❛❛Russ J Graham writes: Oh boy. NWT’s manifesto for the region sounds… terrible. It seems to have been written to refight the 1982 refranchising, unaware that the rules have drastically changed. It might have turned the heads of the old Independent Broadcasting Authority – it sounds very much up their street – but perhaps for the Border, Tyne Tees or Wales and West franchises. For one of the Big 5, the backbones of ITV, the companies whose existence meant that the channel worked financially and culturally, it’s a bit too local even for them.

And it commits the sin that Granada’s last rival, Merseyvision, first committed: “We’ve spotted a bias towards Manchester, and so we’ll replace it with a bias towards Liverpool.” Replacing one bias with another is no improvement. No wonder the Manchester-based journalists in the hotel conference room gave him a rough ride.

But this isn’t 1982, and all bets were off. The new Broadcasting Act had tried to replace the “unfair” beauty contest method of selecting ITV franchise holders with one that simply looked at how deep the applicants’ pockets were. This, it was soon realised, would produce terrible television and cause bankruptcies that could kill ITV. So much for milking ITV for every penny: HM Treasury would get nothing at all after the third or fourth company went under taking the network with it.

Instead, new hurdles were added. First, the IBA’s replacement, the Independent Television Commission, would look at the quality of the application; anyone failing that step were thrown out there and then.

Next, the ITC would open the sealed bids of the remaining contestants and rank them by how much they were prepared to put in Norman Lamont’s safe.

Then it would balance the bids against what profit each company was likely to make. If they were obviously going to not only make no profit but also fall deeply into the red and fail, they were out too.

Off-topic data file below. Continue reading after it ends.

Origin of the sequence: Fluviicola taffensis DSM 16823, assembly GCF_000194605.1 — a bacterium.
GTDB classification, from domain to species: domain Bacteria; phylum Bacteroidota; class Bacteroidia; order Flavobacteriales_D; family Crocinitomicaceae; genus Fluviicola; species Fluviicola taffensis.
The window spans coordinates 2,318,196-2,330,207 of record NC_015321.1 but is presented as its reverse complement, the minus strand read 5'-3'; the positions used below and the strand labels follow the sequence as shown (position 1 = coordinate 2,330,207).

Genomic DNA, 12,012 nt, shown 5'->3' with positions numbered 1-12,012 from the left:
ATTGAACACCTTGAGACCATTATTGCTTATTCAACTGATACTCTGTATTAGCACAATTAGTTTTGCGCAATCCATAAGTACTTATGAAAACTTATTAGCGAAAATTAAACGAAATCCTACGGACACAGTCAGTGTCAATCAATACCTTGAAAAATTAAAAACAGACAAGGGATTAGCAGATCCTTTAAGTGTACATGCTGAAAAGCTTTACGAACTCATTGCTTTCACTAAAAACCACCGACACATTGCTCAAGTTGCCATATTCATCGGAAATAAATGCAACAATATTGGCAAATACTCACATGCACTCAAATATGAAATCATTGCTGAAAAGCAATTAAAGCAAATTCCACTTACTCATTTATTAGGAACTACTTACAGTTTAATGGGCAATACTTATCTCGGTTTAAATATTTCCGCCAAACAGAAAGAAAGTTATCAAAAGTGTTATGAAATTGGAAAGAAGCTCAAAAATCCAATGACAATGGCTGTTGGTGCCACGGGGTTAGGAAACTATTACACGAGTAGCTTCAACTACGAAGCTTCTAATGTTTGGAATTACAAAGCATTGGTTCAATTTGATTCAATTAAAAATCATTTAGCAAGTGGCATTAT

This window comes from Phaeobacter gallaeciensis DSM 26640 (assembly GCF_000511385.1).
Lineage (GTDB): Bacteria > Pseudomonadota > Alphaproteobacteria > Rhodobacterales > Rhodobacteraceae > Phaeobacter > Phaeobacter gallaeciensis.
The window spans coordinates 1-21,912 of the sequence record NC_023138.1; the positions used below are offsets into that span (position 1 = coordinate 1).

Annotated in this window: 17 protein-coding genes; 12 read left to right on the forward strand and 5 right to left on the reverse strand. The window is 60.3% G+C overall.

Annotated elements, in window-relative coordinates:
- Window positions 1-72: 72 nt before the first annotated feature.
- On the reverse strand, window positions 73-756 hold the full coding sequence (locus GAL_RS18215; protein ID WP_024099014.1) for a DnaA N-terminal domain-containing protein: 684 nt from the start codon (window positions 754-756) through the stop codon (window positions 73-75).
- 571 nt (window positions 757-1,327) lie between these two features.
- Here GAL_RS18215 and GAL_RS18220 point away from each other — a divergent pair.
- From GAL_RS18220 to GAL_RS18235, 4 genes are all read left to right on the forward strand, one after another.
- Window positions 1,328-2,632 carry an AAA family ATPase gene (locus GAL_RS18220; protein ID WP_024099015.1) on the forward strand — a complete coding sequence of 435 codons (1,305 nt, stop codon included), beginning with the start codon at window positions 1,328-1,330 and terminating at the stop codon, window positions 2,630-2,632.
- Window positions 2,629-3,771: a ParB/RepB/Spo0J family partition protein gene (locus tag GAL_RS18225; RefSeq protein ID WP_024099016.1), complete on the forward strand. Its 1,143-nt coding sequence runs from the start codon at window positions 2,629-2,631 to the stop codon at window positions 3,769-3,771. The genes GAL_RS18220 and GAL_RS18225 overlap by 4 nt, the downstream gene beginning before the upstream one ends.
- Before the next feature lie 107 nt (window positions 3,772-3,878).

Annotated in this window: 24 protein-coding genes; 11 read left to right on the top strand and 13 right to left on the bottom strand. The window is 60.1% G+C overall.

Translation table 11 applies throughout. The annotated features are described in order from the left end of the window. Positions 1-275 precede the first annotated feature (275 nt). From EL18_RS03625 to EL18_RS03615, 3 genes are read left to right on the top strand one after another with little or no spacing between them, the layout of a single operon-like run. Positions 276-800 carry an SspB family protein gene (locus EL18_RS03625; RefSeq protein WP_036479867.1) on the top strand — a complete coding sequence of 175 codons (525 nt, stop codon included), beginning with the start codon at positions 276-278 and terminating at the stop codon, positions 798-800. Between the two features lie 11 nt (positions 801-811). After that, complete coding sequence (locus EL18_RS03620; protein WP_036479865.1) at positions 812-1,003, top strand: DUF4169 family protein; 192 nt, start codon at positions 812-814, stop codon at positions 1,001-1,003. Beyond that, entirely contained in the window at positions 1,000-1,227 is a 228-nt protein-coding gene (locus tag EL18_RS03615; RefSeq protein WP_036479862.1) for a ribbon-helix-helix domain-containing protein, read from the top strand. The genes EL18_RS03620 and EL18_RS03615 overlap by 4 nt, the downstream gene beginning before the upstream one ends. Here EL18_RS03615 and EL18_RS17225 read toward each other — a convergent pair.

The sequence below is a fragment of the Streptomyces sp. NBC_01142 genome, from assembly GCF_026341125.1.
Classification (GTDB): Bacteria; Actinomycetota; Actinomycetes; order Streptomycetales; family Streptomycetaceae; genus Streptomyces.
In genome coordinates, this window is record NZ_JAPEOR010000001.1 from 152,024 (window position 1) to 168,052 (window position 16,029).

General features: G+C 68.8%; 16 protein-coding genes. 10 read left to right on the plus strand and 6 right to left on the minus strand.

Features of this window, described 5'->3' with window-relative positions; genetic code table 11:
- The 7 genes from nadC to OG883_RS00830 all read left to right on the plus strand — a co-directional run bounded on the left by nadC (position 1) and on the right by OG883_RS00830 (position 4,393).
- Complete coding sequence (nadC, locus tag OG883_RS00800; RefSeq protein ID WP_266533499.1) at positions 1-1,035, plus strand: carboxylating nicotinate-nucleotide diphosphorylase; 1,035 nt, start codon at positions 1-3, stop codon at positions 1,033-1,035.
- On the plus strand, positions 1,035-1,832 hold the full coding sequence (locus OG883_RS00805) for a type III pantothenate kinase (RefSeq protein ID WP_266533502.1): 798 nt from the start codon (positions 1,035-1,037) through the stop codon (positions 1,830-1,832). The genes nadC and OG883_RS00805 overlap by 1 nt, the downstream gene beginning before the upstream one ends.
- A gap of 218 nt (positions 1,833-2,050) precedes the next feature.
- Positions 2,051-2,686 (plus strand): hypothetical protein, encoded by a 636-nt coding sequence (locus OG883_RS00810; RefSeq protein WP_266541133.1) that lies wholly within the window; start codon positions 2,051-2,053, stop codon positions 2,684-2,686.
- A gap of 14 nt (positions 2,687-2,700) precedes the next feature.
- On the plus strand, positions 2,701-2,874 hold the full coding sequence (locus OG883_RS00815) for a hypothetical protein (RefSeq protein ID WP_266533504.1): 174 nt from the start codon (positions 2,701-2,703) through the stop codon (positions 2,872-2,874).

Granada knew it had won on quality grounds. With programme-makers still in charge of the company (but not for much longer, sadly) it also knew how much programmes cost to make and what a reasonable profit would look like. It bid £9m.

North West Television bid £35m. The ITC failed it on quality grounds – honestly, that proposed schedule for a major company in 1990s ITV? – so we’ll never know if it would’ve passed the financial tests. My gut feeling is that it wouldn’t: £35m is just too high, even for a profitable area like the North West. The high bid looks like the hand of Yorkshire Television, who also gambled on a high bid for their own region. They won, but the ITC had a torrid debate on whether they had overbid and failed the final hurdle. It appears to have been a close decision to let them continue.

North West Television’s application was damaged by internal ITV politics. Granada, fearful that Yorkshire and Tyne Tees would bid against them, sponsored North East Television to distract them. Yorkshire and Tyne Tees were doing the same with North West Television’s bid against Granada. They really weren’t actually interested in winning, and it showed. This was Redmond’s baby, with Trinity’s money behind it: YTV and TTT were really there just for show – if it had won, the plans that YTV and TTT had to merge once all of this was over would have been left in disarray because their holdings in NWT would’ve broken the Department of National Heritage’s rules against cross-ownership in ITV.

One really has to laugh at the Echo‘s editorial for stating “[t]hat will not stop us seeking to be fair when reporting both sides of the franchise battle which is now underway” when admitting to their membership of the consortium, given the text of the main feature, which was so pro-NWT and anti-Granada as to be ridiculous. Their coverage of the franchise round, through to and beyond 16 October, would not improve.

Your comment

Enter it below